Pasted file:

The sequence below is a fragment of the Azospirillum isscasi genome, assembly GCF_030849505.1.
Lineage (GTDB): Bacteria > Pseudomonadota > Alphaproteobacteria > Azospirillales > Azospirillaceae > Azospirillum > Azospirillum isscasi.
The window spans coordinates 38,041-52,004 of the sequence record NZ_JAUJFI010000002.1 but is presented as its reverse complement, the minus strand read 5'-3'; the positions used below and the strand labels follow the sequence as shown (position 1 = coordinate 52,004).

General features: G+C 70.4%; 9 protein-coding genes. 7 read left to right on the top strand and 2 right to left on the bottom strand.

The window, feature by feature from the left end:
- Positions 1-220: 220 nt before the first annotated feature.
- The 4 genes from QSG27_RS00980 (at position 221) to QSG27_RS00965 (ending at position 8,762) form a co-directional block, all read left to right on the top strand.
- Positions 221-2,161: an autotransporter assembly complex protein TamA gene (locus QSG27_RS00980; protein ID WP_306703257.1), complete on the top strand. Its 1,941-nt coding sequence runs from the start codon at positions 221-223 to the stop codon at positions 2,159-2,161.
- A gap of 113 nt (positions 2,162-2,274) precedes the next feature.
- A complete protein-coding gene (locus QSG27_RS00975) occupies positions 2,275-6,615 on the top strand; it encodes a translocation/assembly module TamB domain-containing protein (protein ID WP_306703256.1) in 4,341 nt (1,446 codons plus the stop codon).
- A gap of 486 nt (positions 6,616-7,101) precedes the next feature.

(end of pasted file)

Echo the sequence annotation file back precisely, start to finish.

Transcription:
The sequence below is a fragment of the Azospirillum isscasi genome, assembly GCF_030849505.1.
Lineage (GTDB): Bacteria > Pseudomonadota > Alphaproteobacteria > Azospirillales > Azospirillaceae > Azospirillum > Azospirillum isscasi.
The window spans coordinates 38,041-52,004 of the sequence record NZ_JAUJFI010000002.1 but is presented as its reverse complement, the minus strand read 5'-3'; the positions used below and the strand labels follow the sequence as shown (position 1 = coordinate 52,004).

General features: G+C 70.4%; 9 protein-coding genes. 7 read left to right on the top strand and 2 right to left on the bottom strand.

The window, feature by feature from the left end:
- Positions 1-220: 220 nt before the first annotated feature.
- The 4 genes from QSG27_RS00980 (at position 221) to QSG27_RS00965 (ending at position 8,762) form a co-directional block, all read left to right on the top strand.
- Positions 221-2,161: an autotransporter assembly complex protein TamA gene (locus QSG27_RS00980; protein ID WP_306703257.1), complete on the top strand. Its 1,941-nt coding sequence runs from the start codon at positions 221-223 to the stop codon at positions 2,159-2,161.
- A gap of 113 nt (positions 2,162-2,274) precedes the next feature.
- A complete protein-coding gene (locus QSG27_RS00975) occupies positions 2,275-6,615 on the top strand; it encodes a translocation/assembly module TamB domain-containing protein (protein ID WP_306703256.1) in 4,341 nt (1,446 codons plus the stop codon).
- A gap of 486 nt (positions 6,616-7,101) precedes the next feature.